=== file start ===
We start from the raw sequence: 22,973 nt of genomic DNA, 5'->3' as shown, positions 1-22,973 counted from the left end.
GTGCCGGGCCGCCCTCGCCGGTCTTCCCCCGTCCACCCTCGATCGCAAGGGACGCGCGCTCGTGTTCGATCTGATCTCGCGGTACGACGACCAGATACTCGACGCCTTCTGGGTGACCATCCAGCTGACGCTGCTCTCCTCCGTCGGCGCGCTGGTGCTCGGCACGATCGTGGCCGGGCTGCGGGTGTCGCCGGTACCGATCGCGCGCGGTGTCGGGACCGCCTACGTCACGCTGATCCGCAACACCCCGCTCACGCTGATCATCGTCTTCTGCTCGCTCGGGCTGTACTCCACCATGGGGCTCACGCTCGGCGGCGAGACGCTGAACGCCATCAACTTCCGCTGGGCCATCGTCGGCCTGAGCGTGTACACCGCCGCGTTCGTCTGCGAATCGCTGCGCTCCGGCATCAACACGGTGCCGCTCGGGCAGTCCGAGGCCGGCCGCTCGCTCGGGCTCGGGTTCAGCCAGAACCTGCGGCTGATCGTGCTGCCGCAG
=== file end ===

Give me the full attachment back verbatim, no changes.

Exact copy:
We start from the raw sequence: 22,973 nt of genomic DNA, 5'->3' as shown, positions 1-22,973 counted from the left end.
GTGCCGGGCCGCCCTCGCCGGTCTTCCCCCGTCCACCCTCGATCGCAAGGGACGCGCGCTCGTGTTCGATCTGATCTCGCGGTACGACGACCAGATACTCGACGCCTTCTGGGTGACCATCCAGCTGACGCTGCTCTCCTCCGTCGGCGCGCTGGTGCTCGGCACGATCGTGGCCGGGCTGCGGGTGTCGCCGGTACCGATCGCGCGCGGTGTCGGGACCGCCTACGTCACGCTGATCCGCAACACCCCGCTCACGCTGATCATCGTCTTCTGCTCGCTCGGGCTGTACTCCACCATGGGGCTCACGCTCGGCGGCGAGACGCTGAACGCCATCAACTTCCGCTGGGCCATCGTCGGCCTGAGCGTGTACACCGCCGCGTTCGTCTGCGAATCGCTGCGCTCCGGCATCAACACGGTGCCGCTCGGGCAGTCCGAGGCCGGCCGCTCGCTCGGGCTCGGGTTCAGCCAGAACCTGCGGCTGATCGTGCTGCCGCAG